Don't forsake "star power." One of the big complaints about Return to Grace was the focus on background and no-name characters and the lack of well known, major characters - i.e. "star power." We took that lesson to heart, and while you'll still find new and background characters in Balance of Terror, you'll also find familar and big name faces, like Benjamin Sisko and Founder Leader.

Flare of Rage

Make sure generic verbs feel generic. Another big complaint from the previous expansion was that some of the generic cards - in particular, Self-Replicating Roadblock - were cards that "felt" as if they belonged to a particilar affiliation or sub-affiliation, yet were open to any deck. We are going to need to make generic cards and [NA] cards, but we need to make sure that those cards are more than just effects that are open to everyone; we need to make sure they feel generic.

You'll also find things that we didn't do in Balance of Terror - such as new versions of existing headquarters. That's not to say we didn't experiment with any, but we want to make sure we aren't doing things just for the sake of doing them, or to check off a box on some imaginary check list. That's just as importat to the life and livelyhood of the game as any other aspect of "Phase II."

Don't Dilemmas Always Matter?
The dilemma pile is one of the best aspects of the design of Second Edition, and the primary form of player interaction - so of course, dilemmas and the dilemma pile always matters. But beyond their existance, it's possible to make them matter in different ways to different players and in different situations, and this is the design space we sought to explore in Balance of Terror with the "dilemmas matter" theme. 

We sat down and talked about our favorite dilemma piles of old, and the dilemma piles that were popular today. We made lists of cards and piles we wanted to help and those we wanted to hurt, and eventually set out to make cards to do just that. Not all of them would make it to see print, but quite of a few of them did. One of the dilemmas piles the entire team was keen to help was the Persistent pile, and that culminated in a pair of cards like Flare of Rage.

Flare of Rage (and it's counterpart) are new dilemmas that work with Persistent dilemmas without directly requiring you to use the Persistent text. We've tried to incentivise returning dilemmas before (and will again), but we wanted to try something different. These two dilemmas are both strong on their own, but their discount text (reducing their cost for each previously used Persistent dilemma) make them excellent choices in any dilemma pile already using Persistent dilemmas. The fact that Flare of Rage removes two personnel from the game (so that they can't be saved from death or unstopped) is icing on the cake.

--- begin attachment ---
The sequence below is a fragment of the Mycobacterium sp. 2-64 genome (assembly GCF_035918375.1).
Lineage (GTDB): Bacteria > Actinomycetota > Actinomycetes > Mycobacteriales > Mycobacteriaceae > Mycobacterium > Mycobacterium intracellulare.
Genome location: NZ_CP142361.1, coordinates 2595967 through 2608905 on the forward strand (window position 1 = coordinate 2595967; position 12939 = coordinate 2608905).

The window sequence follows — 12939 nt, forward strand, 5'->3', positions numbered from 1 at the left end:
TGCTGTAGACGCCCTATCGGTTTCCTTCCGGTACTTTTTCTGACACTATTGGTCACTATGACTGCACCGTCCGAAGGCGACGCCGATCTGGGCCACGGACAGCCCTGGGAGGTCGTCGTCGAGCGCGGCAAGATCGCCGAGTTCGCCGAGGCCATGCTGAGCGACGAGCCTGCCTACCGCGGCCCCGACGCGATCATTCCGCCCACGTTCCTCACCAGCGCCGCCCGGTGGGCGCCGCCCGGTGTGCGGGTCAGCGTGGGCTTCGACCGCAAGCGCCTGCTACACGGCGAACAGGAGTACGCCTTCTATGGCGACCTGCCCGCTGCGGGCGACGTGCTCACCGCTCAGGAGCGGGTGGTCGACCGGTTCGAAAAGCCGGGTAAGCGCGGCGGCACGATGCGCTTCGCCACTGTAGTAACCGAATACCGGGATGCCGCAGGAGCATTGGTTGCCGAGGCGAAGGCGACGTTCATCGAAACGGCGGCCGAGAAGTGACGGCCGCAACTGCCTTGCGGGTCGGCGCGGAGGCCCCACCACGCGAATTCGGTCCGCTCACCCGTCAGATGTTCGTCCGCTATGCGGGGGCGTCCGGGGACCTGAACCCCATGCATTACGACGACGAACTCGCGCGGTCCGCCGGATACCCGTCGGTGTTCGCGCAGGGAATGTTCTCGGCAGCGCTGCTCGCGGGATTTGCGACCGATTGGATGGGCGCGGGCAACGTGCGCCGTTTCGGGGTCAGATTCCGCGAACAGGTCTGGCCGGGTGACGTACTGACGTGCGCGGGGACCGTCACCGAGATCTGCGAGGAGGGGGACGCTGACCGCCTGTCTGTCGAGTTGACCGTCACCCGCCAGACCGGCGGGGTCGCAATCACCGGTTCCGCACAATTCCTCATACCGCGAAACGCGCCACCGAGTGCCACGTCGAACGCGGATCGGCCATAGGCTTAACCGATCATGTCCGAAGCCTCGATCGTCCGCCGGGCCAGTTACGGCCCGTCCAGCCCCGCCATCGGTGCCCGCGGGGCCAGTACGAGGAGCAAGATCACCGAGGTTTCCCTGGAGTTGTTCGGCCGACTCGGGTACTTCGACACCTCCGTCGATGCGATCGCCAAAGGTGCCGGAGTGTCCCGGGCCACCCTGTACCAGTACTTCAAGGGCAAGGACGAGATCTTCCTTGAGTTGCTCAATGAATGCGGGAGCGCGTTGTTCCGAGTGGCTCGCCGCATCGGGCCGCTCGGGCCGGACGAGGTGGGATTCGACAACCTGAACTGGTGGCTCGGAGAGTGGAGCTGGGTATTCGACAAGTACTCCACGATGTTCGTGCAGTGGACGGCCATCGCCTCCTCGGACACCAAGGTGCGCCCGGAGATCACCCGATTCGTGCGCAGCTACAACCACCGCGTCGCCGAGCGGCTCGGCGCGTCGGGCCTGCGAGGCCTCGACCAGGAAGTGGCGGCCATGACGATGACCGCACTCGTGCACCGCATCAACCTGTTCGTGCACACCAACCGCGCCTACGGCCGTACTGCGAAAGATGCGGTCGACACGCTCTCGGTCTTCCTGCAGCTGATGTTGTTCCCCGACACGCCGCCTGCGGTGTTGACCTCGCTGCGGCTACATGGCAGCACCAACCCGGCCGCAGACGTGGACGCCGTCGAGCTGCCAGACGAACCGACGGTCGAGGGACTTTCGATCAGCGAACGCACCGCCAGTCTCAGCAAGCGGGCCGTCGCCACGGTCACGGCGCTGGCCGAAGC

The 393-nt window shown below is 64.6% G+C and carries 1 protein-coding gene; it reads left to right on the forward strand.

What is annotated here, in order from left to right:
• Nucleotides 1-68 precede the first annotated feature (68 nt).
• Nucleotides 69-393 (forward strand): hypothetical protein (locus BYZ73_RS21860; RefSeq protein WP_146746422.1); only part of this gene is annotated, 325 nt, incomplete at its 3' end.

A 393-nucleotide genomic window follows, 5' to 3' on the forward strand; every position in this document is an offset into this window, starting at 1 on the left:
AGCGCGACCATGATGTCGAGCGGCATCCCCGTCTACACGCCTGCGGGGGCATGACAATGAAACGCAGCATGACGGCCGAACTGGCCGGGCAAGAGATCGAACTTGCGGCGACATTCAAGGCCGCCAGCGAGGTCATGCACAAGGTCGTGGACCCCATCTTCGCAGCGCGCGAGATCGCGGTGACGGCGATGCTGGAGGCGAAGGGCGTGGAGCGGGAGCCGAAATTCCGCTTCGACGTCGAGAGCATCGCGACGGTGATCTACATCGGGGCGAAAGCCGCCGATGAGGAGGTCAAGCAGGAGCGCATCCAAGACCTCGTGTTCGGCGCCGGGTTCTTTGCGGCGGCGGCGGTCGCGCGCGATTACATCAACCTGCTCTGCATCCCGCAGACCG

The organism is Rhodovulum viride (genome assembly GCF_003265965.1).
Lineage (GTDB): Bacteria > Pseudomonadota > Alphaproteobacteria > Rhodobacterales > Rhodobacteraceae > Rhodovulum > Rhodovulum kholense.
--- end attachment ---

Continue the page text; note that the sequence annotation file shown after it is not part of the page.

Of course, that's not the only dilemma pile we wanted to help. Inside the pages of Balance of Terror you'll find a new Consume dilemma, a new riff on Brothers, a space version of a planet favorite, a dilemma that helps both Khan decks and one of my favorite dilemmas of all time - Overwhelmed. And last but not least, a brand new dilemma keyword - Species 8472, as shown on this expansions promo card, The Weak Will Perish. But this isn't the place to talk about that...

If you're curious how we landed on "dilemmas matter," well it all started with our focus on [TN] and [DS9] [E]. Much like Return to Grace was centered around the Bajoran and Cardassian affiliations, Balance of Terror started as an expansion centered around the Terok Nor and Deep Space Nine Earth sub-affiliations. As we worked on each of these two sub-affiliations (and they required a significant amount more than either [Baj] or [Car] had), we ended up giving each one a dilemma-related mechanic. It didn't take long to make the intuitive leap that that theme could extend across the whole expansion. Ironically, one of those two factions would end up getting a completely different mechanic before design was through.

Martial Law
If you had asked me before starting the design on this project which of the two sub-affiliations would be the "problem," I would never have guessed DS9 Earth. However, I would have been wrong; I think we spent more time designing different themes for this sub-affiliation than we did for Bajoran, Cardassian, and Terok Nor combined. One of the problems we faced, for both DS9 Earth and Terok Nor, is that these are "joint" sub-affiliations. For example, DS9 Earth has elements of [Fed] [DS9], [Fed] [E], and just plain [Fed] mechanics/flavor to capture. In addition, DS9 Earth has to be mindful of the overlap between itself and Mouth of the Wormhole (DS9) - each needs to feel different, while having so many common elements.

Benjamin Sisko

We went back and forth on mechanics for DS9 Earth in a process that I know was frustrating for the design team. I was working on a flavor and feel, and thus instinctual level, while my colleagues were working on a mechanical level. We started with a dilemma-based mechanic that was just going to be too clunky, then moved through several different iterations of a more "militaristic" mechanic. Throughout, I kept complaining that the mechanics we would come up with didn't "feel" right for this sub-affiliation. DS9 Earth was the "down and dirty" section of the Federation, the sub-affiliation that would do what needed to be done to get things done. After all, DS9 was the show that gave us the Dominion War and Section 31 - the dark underbelly of the Federation. Yet they were still a Federation sub-affiliation, and couldn't simply abandon the Federation ideals (that would be the role of the Maquis). In the end, flavor would lead to the answer: Paranoia.